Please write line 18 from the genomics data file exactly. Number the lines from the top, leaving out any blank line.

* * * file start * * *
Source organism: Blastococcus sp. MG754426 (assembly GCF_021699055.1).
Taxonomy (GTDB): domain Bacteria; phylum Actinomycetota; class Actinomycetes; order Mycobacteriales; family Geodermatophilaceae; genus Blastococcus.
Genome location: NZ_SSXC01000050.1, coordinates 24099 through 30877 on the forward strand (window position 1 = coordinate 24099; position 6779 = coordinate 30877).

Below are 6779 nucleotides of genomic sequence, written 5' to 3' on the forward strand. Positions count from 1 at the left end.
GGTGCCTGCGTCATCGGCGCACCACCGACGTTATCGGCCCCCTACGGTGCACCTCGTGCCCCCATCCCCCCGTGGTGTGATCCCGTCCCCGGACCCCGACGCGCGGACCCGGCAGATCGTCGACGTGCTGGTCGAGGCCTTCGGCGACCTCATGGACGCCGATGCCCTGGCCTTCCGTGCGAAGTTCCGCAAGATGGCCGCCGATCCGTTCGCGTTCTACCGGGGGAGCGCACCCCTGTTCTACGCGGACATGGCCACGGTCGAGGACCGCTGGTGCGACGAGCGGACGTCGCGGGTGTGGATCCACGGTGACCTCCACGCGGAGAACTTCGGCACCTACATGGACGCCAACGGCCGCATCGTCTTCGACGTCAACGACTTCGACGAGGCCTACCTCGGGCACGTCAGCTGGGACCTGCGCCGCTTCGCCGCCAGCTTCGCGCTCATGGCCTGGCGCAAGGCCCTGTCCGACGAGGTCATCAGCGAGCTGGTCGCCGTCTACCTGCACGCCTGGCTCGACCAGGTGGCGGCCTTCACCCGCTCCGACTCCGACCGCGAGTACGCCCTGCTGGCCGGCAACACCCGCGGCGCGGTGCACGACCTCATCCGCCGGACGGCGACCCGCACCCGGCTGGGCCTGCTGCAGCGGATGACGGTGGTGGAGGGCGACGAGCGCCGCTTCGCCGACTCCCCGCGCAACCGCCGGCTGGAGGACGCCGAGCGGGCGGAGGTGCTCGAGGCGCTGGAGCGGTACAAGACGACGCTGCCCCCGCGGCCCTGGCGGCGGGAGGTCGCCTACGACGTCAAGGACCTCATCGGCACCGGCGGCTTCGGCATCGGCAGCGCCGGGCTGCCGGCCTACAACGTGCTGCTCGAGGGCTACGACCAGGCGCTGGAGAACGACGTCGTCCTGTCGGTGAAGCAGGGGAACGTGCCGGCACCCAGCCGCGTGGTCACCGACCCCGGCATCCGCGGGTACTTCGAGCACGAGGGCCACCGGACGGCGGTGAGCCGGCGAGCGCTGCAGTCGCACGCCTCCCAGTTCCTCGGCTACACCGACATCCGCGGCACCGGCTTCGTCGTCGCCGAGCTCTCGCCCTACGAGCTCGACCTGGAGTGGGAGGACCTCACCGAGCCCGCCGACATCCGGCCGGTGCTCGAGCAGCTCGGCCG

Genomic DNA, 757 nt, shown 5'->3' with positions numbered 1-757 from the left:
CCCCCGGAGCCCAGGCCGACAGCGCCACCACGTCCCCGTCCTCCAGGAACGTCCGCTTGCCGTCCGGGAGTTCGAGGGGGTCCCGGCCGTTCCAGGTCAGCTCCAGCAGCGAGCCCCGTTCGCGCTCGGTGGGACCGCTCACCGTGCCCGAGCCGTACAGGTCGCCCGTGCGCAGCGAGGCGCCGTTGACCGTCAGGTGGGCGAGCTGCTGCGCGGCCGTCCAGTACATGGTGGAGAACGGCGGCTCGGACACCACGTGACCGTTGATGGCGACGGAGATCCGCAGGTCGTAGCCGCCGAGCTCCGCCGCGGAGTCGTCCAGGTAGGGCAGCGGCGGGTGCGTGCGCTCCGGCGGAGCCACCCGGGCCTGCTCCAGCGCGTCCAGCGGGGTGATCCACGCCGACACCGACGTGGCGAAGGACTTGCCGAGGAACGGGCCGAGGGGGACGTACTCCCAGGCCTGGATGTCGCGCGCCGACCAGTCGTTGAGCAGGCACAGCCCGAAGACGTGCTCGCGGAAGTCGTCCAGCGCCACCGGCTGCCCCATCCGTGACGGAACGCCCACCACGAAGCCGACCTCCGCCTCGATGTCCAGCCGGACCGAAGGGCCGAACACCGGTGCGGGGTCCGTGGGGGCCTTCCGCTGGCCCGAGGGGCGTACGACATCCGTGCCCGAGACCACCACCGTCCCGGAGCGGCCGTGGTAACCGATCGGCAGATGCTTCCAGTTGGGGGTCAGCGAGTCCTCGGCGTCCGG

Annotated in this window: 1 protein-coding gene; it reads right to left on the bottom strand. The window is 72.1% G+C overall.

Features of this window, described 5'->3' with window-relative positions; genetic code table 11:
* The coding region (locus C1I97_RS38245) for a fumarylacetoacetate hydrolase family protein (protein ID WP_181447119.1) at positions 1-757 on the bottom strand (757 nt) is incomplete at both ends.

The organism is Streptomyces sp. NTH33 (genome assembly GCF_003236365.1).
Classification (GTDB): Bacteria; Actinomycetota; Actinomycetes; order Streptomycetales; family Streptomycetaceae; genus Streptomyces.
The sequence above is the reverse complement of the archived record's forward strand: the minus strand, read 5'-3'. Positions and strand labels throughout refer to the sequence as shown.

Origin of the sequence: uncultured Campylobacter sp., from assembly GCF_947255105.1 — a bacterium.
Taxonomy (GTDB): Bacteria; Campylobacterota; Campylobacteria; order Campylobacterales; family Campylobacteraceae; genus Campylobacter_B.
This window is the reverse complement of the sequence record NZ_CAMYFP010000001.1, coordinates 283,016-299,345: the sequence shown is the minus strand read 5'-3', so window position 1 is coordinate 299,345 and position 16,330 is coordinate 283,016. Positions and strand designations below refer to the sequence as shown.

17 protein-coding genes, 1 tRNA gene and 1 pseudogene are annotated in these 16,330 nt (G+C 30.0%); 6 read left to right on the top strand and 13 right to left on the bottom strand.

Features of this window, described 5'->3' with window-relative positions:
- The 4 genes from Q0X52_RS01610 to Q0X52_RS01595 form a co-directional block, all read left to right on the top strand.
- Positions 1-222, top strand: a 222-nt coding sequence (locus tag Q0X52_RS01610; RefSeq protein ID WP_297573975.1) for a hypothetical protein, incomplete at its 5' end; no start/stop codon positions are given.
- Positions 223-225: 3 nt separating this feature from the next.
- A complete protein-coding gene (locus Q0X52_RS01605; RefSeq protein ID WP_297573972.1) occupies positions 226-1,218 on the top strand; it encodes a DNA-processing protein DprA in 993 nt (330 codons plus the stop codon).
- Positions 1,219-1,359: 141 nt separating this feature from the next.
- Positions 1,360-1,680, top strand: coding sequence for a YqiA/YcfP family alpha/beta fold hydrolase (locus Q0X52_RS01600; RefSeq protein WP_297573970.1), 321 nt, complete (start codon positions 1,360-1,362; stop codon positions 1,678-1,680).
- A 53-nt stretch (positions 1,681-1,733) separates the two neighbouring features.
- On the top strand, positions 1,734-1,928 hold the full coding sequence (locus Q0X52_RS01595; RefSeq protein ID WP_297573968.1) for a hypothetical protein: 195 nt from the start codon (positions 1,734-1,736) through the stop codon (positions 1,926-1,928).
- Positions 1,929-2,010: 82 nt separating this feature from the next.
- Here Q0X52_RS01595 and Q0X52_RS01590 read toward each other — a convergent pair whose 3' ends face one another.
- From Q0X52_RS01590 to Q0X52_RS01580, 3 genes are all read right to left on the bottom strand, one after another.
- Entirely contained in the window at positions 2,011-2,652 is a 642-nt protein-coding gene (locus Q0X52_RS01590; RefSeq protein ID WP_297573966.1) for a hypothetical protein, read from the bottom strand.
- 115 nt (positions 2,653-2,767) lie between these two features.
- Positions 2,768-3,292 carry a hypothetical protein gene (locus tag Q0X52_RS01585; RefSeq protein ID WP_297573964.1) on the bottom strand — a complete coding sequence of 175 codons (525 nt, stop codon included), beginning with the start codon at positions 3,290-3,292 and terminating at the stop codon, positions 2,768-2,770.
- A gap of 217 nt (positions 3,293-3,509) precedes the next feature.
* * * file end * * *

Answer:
Features of this window, described 5'->3' with window-relative positions: